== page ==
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    1. Katie - That is messed up and just downright irritating, and yes - so hypocritical. I had a similar thing happen to me when Squire and I went to a cocktail party at the medical school dean's house. One lady offered to help me get a job after I told her I was a stay at home mom. Another woman gave me nasty looks and just stopped talking with me. At a different party this Summer at one of Squire's professor's houses, I talked with his professor's wife. She was a stay at home mom, which I could tell she had chosen for herself, but she was so apologetic and embarassed about it. Both experiences reminded me that I need to make sure I am bold and positive when I talk about what I choose to do with most of my time! We do not need to feel ashamed of our choices to care for our families! We are women, hear us roar! Haha.

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  6. Thanks for this post Jami! I like the way you expressed it, about victimism vs. empowerment. I definitely agree that there are so many things we can do to improve the world and the best things are done within our own homes. I always appreciate your viewpoints and the thought you put into them. What's better is it gets me thinking and trying to figure out my own feelings about these things. I'm glad I follow your blog!

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    1. Thank you for reading, Tricia! I'm glad my posts make you think. :)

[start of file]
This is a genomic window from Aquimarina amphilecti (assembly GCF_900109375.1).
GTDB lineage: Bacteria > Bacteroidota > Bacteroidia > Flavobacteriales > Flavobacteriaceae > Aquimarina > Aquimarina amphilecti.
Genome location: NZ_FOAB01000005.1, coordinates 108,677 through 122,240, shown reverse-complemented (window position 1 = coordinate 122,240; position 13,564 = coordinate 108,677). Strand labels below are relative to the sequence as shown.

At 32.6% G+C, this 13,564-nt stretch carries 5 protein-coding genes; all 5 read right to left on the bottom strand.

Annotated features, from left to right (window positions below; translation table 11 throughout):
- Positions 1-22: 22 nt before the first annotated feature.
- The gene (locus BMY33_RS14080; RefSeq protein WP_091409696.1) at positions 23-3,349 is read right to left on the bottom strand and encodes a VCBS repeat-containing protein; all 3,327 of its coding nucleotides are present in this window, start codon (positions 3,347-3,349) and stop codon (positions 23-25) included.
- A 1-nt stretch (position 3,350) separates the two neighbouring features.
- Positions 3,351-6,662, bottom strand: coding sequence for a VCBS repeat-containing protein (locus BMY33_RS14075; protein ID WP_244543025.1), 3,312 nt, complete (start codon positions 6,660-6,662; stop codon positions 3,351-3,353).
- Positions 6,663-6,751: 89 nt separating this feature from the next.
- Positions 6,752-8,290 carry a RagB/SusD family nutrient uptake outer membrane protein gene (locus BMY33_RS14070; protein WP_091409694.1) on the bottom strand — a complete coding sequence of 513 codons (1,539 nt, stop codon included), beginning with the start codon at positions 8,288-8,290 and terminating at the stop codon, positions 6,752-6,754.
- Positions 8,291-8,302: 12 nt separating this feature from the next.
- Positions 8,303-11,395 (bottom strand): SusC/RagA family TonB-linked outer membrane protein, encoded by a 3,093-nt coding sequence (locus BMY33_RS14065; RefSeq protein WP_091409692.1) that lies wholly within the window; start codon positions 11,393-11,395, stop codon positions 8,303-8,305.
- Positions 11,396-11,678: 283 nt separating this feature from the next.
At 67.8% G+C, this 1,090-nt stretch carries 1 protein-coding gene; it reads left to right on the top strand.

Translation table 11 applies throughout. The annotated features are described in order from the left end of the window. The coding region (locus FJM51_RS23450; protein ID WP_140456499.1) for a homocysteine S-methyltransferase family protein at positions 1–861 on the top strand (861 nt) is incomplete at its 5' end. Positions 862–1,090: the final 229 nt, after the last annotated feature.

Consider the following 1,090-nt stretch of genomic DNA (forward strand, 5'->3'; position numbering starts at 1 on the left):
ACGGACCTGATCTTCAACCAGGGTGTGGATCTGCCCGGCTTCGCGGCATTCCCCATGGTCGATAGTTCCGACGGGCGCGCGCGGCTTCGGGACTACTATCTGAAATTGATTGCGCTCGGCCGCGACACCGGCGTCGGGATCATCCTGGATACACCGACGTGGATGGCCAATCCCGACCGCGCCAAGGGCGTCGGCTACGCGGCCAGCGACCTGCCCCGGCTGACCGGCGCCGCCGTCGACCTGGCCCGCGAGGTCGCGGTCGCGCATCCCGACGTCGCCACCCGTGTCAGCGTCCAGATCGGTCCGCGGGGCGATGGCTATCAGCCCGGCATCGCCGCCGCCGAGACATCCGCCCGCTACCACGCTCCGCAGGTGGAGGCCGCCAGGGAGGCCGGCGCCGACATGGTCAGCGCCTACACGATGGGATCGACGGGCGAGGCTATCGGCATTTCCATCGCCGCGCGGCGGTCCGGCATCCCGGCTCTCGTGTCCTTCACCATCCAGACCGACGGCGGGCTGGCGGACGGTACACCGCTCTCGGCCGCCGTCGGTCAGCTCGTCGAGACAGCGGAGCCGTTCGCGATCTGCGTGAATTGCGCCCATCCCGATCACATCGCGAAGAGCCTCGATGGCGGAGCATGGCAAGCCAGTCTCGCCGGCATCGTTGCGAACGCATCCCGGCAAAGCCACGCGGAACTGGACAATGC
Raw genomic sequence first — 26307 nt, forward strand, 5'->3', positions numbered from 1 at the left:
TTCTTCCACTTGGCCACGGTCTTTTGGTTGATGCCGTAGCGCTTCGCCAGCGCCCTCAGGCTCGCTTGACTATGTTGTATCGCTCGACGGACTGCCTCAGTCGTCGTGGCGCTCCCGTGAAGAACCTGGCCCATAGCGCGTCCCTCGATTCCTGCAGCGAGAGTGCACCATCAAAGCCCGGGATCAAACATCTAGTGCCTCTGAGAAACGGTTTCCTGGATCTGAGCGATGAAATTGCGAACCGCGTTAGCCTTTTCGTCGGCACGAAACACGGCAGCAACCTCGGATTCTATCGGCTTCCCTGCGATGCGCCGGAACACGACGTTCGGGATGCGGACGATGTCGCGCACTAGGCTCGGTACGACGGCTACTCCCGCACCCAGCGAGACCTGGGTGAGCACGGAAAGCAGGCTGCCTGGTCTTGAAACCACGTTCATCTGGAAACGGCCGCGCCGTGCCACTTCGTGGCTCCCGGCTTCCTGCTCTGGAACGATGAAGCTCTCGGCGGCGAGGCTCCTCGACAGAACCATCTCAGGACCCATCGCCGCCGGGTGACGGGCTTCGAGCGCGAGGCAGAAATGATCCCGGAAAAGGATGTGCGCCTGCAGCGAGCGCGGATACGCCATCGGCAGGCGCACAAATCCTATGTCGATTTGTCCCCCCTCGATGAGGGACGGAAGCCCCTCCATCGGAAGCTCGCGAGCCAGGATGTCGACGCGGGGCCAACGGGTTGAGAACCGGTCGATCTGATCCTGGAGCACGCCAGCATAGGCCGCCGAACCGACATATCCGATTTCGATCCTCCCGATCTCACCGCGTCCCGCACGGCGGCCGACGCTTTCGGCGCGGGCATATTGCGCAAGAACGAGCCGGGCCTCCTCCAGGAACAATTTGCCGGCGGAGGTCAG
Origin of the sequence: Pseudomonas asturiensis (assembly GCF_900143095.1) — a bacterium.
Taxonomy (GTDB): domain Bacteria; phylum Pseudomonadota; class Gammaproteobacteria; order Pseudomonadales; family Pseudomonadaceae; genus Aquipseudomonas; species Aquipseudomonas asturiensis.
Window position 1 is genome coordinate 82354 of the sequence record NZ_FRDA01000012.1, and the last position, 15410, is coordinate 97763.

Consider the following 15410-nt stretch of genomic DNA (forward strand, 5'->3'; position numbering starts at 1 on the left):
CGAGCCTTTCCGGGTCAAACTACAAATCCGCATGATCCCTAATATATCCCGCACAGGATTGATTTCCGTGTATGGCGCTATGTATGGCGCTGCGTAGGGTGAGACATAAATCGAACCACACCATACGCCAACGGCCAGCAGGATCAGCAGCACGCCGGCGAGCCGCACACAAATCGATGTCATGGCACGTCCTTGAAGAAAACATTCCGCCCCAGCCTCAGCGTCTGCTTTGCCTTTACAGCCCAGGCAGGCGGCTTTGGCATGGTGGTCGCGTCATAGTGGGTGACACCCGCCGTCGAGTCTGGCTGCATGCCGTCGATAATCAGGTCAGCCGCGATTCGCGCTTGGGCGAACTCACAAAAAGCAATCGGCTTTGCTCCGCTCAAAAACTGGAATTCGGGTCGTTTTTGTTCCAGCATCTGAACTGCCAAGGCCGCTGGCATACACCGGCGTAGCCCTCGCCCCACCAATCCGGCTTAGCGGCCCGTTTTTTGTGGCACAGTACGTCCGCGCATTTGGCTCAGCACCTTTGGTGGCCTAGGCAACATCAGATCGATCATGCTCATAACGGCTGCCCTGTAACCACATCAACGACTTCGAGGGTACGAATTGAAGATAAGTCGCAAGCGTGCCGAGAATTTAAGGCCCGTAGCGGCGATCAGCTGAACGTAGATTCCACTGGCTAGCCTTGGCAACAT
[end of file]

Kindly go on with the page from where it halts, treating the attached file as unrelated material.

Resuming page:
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  7. Very thoughtful post. However, I think that your statements regarding eating disorders are incorrect. Firstly, the media does contribute to eating disorders. A good example of this is the pro ana movement where women can access "thinspiration" photos to feed their eating disorders. These pictures are of celebrities, ads, etc. Should the portrayal of women in the media be all of women of a healthy weight, it would be harder to have such a large stock of "thinspiration" photos. So, not only can the media contribute to an eating disorder, but it can also fuel the fire and exasperate the problem. Secondly, even the most loving a safe home cannot prevent an eating disorder. There is so much more that is involved than just the environment. It is very complex (outside sources, trauma, even genetics!) Yes, it is very good to have a safe and loving home. Everyone should strive for this! :) While it is very good to have a home like you are describing, an eating disorder resulting in an extremely unsafe or unloving home is sometimes a factor but rarely the root of an eating disorder.
    That is all I have to say about that. I don't even want to touch the feminist subject. I wish that on the scale of "conservative feminist" to "liberal feminist" we could just be a little less heated and a little more respectful. I don't think of myself as a feminist but rather a female who is just trying to live her best life using God as her compass.

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    1. I recognize that media does influence this problem. That is why I suggested that our very very lean media diet - no tv, and careful choices elsewhere could be a huge influence for good. That coupled with a family who NEVER comments on weight, and a father who never says anything negative about his children's bodies (especially his daughters) . . . It may not completely eliminate the chance of a child having an eating disorder but I would think it would severely reduce the risk. You still don't think?